UMKC’s economics department is avowedly “heterodox,” giving weight to perspectives beyond the neoclassical model that dominates most graduate education in the field (you can get a flavor at the New Economic Perspectives blog, which features work of faculty and grad students from the UMKC program). The most prominent piece of that heterodoxy is Modern Monetary Theory, which is an outgrowth of a school of thought known as post-Keynesianism. (It’s also an approach that’s had a significant impact on my own thinking in the last few years.) There’s also interest there in environmental issues, though that isn’t as thoroughgoing a concern as is the understanding of what money is and how it works.
As Brian saw it, he and his classmates were thoroughly versed in money, and also interested in environmental issues, whereas I’ve started from an ecological perspective on the economy and worked my way toward the role of money. The result was a conversation that left me with a lot to consider.
A particular point of discussion centered on scarcity and the idea that it is socially constructed—that is, not an immutable fact of life, but a function of human action. I recall two aspects of this coming up in the conversation: a demand side, and a supply side.
It seemed to me that of those, the attendees put more weight on the demand side. This challenges the conventional assertion that human wants are insatiable. In place of that idea, it posits that culture cold foster a sense of “enough,” in which case the demand for consumption—and for the resources supporting consumption—would decline, alleviating scarcity from that side.
There was also a reference to the supply side of the equation. This argument points out that resources are not inherently useful; rather, human action and ingenuity is what puts them at our service. One example would be oil, which in its raw form is a not particularly useful black gunk. But if you invent and build refineries, you can turn it into fuel, and if you invent and build internal combustion engines, you can use that black gunk to greatly increase people’s mobility.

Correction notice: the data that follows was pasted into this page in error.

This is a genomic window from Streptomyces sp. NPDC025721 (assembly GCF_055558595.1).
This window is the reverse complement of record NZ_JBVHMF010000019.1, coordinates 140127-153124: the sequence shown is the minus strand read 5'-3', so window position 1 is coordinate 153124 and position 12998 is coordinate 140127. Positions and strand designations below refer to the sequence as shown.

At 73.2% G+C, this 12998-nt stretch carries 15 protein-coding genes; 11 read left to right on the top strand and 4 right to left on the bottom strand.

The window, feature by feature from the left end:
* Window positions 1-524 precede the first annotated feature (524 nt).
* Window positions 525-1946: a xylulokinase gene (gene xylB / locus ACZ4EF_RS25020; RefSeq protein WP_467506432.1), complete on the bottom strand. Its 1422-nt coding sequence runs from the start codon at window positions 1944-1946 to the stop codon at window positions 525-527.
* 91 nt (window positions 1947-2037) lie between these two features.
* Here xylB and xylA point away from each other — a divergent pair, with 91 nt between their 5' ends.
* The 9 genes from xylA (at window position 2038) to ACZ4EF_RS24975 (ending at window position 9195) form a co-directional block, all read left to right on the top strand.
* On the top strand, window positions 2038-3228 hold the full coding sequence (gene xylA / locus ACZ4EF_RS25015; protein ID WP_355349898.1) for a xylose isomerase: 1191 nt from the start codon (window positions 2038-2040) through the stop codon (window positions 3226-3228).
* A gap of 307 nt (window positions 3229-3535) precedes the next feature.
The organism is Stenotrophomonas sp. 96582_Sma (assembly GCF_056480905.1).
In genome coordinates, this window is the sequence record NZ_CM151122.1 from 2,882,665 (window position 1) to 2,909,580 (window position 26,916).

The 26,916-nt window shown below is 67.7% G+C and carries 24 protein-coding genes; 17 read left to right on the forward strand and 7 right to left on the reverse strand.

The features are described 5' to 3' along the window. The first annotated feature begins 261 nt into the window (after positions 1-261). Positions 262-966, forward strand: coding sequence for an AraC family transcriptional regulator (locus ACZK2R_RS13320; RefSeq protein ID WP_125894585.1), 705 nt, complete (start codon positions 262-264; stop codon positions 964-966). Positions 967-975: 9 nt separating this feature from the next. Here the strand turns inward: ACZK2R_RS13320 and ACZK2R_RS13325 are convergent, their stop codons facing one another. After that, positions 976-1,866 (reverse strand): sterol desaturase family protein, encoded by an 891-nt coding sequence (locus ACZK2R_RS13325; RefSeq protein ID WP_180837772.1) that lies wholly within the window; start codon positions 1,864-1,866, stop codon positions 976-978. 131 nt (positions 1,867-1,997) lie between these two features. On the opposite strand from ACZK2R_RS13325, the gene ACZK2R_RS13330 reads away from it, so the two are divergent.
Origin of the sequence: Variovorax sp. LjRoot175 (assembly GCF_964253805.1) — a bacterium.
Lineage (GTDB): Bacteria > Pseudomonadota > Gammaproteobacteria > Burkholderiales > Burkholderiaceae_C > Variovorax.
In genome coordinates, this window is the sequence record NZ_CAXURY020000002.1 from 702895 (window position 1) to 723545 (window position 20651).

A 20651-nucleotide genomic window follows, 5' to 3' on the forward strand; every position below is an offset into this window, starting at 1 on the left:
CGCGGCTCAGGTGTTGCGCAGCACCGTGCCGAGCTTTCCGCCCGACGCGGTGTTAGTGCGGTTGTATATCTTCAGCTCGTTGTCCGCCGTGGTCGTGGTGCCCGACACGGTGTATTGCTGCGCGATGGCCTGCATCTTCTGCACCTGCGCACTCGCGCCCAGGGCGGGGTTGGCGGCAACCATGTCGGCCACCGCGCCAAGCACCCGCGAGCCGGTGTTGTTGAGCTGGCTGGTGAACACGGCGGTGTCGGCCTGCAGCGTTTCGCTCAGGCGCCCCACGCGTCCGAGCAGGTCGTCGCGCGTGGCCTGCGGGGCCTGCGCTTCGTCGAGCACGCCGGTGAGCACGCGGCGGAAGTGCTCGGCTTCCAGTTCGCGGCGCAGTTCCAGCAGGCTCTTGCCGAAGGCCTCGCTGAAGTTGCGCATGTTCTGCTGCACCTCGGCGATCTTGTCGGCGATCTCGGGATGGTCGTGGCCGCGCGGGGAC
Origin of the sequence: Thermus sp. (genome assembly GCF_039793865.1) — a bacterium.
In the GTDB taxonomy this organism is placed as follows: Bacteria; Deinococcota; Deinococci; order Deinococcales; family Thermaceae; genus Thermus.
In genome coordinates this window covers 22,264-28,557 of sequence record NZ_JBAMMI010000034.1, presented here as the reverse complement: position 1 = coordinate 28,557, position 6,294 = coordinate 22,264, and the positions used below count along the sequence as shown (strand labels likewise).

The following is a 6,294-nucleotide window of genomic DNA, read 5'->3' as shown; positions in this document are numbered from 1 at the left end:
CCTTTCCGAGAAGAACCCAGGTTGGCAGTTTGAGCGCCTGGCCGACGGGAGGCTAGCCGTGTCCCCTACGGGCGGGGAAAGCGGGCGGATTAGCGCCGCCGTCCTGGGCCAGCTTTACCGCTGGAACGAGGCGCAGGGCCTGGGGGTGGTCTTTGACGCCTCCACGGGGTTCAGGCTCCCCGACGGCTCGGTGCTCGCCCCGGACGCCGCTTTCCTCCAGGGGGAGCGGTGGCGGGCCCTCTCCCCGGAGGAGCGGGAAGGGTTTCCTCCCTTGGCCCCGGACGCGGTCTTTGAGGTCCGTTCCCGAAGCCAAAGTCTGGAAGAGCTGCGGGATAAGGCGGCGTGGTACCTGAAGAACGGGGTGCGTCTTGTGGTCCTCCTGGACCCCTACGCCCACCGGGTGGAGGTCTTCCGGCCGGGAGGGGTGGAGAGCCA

An even more powerful example is sand. It has some useful roles as a construction material, but the invention of fiber optics it became an input that massively increased our ability to move information.
I’d like to get to the demand argument as well, but for now I’ll limit myself to that second argument, the supply one. The reason is simply that I think I have a better handle on the supply argument than I do on the demand side, so I’m giving myself a little more time for my thoughts to settle out.
Let’s start from a point of agreement, which is that almost nothing in its raw form is directly useful to people. Sure, there are some plants that can be picked and eaten, and a cave is better shelter than the open sky. But even “primitive” societies have relatively sophisticated ways of transforming the materials at their disposal. Near one end of the human cultural experience, bone isn’t useful as a material for making needles until you know how to sharpen it. And near the other end, coal only becomes useful as an input to ferrous metallurgy once people have worked out a new smelting technology to replace the one that had worked with wood-charcoal.
At its most simple-minded, an emphasis on natural limits could look at nature as being an undifferentiated storehouse of useful stuff, from which we simply take. And that view is pretty clearly wrong. There is an important sense in which resource supply is not something simply determined by nature, but is a product of our effort and invention.
But that is only part of the story, and the concept of a gradient can be useful in sorting this out. Dorian Sagan and Jessica H. Whiteside write that:
A gradient is a measurable difference across a distance of temperature (the classic thermodynamic gradient which runs heat engines), pressure, chemical concentration, or other variables.
Some examples can help illustrate the concept’s range:Dorian Sagan and Jessica H. Whiteside, “Gradient-reduction theory: thermodynamics and the purpose of life,” in Scientists debate Gaia: The next century, MIT Press, 2004, p. 174
- The arrangement of atoms in a lump of coal represents a gradient compared to the ash, water, and dispersed heat that will be left after the coal is burned.
- Wood is a gradient in a couple of senses. First, the material can be burned just like coal, with similar results. Second, the organization of those atoms creates something that can be used as a building material.
- Plants in general represent non-random arrangements of molecules that are potentially useful either to humans or some other animal.
- Animals themselves represent gradients, sources of energy and useful molecules (e.g., proteins) for whatever eats them.
- A dam creates a pressure gradient between the water behind the dam and the water below it.